Like most MIT people, I like to look at the numbers. To graduate in four years, you have to take eight subjects a year. My fall subject has two lectures, two recitations, and one tutorial in each of fourteen weeks. Subtracting out holidays, quizzes, and short weeks, that leaves about 60 units of instruction. $50,000 / 8 / 60 ≅ $100, which is about the price of an excellent ticket for a performance of the Boston Symphony Orchestra. If I flatter myself and suppose that my lectures are twice as valuable as the other forms of contact, and note that they last 50 minutes, not 60, then a little algebra says they cost each student about $175 per hour.  The best tickets at the Metropolitan Opera and good tickets at Rolling Stones Concerts cost about that per hour.

That’s why I think I’m obligated to practice my lectures more than ever. Opera singers and the Stones practice a lot for their expensive performances, so I figure I should, too.

About two weeks ago on “Pi Day”, March 14th at 1:59PM (3.14159), the admissions decisions for the class of 2014 came out. With the MIT admissions website buzzing with excitement, the Institute welcomed the future students of MIT with the greatest word a struggling high school senior could see: accepted. One thing that MIT does very well is making their admitted students feel welcome. From sending mailing tubes full of confetti to having MIT students and faculty call the high school seniors during “newly admitted student telethons” MIT provides a comfortable setting for the admit-tees even before they step on campus. With admitted student information sessions all across the country, the class of 2014 got to meet current MIT students who went back home for spring break this past week. One current student, Jay Rajan, a junior, who went to the admitted student get-together in Los Angeles, described the event as “electric.” I remember the excitement I felt when I knew I got into MIT, and it’s great to know hundreds of people all over the nation get to feel the same rush I did. With Campus Preview Weekend (CPW) only a week and a half away, MIT is prepping for a surge of energy from the admitted students. This year, CPW will take place from April 8-11. For more information about CPW and the newly admitted students, check out these websites:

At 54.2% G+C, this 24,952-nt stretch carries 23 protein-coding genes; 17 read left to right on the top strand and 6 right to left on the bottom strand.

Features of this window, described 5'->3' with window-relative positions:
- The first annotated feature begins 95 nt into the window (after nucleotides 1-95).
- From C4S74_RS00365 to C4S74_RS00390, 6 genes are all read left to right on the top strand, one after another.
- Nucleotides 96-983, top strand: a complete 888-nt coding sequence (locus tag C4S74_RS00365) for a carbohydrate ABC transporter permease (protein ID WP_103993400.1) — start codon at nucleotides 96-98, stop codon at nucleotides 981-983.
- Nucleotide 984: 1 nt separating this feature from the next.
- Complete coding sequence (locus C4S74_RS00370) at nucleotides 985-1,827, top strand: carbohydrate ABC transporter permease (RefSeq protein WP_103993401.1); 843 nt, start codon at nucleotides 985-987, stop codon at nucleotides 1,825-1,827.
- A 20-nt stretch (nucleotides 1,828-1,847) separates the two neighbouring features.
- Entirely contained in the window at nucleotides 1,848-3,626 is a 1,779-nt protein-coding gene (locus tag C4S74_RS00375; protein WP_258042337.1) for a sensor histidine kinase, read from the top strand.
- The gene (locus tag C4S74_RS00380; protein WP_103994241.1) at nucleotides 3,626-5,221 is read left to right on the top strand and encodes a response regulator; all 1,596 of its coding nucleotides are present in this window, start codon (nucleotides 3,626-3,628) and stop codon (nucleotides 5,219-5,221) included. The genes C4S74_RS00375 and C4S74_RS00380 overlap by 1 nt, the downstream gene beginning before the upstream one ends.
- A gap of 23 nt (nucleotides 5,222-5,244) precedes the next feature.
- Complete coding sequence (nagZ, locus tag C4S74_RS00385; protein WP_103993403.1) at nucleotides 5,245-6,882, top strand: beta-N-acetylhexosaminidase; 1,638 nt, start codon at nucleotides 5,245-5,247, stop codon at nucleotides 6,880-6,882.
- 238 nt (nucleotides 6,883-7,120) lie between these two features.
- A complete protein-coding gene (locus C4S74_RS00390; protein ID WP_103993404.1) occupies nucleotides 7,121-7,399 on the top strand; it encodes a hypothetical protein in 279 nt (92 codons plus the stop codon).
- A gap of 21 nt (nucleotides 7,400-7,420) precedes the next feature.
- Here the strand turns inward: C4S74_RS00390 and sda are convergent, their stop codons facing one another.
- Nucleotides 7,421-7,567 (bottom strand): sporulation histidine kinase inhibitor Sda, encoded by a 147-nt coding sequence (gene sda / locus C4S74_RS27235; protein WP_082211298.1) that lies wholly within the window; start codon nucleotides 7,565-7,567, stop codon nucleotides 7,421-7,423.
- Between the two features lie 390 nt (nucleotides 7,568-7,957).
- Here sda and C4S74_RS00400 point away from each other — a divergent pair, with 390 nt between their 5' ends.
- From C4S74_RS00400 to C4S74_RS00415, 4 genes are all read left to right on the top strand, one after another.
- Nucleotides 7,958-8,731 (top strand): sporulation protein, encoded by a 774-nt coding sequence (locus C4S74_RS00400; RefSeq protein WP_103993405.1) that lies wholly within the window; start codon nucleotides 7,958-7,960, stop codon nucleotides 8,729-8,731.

http://www.mitadmissions.org/

http://web.mit.edu/admissions/cpw/

http://www.mymit.info/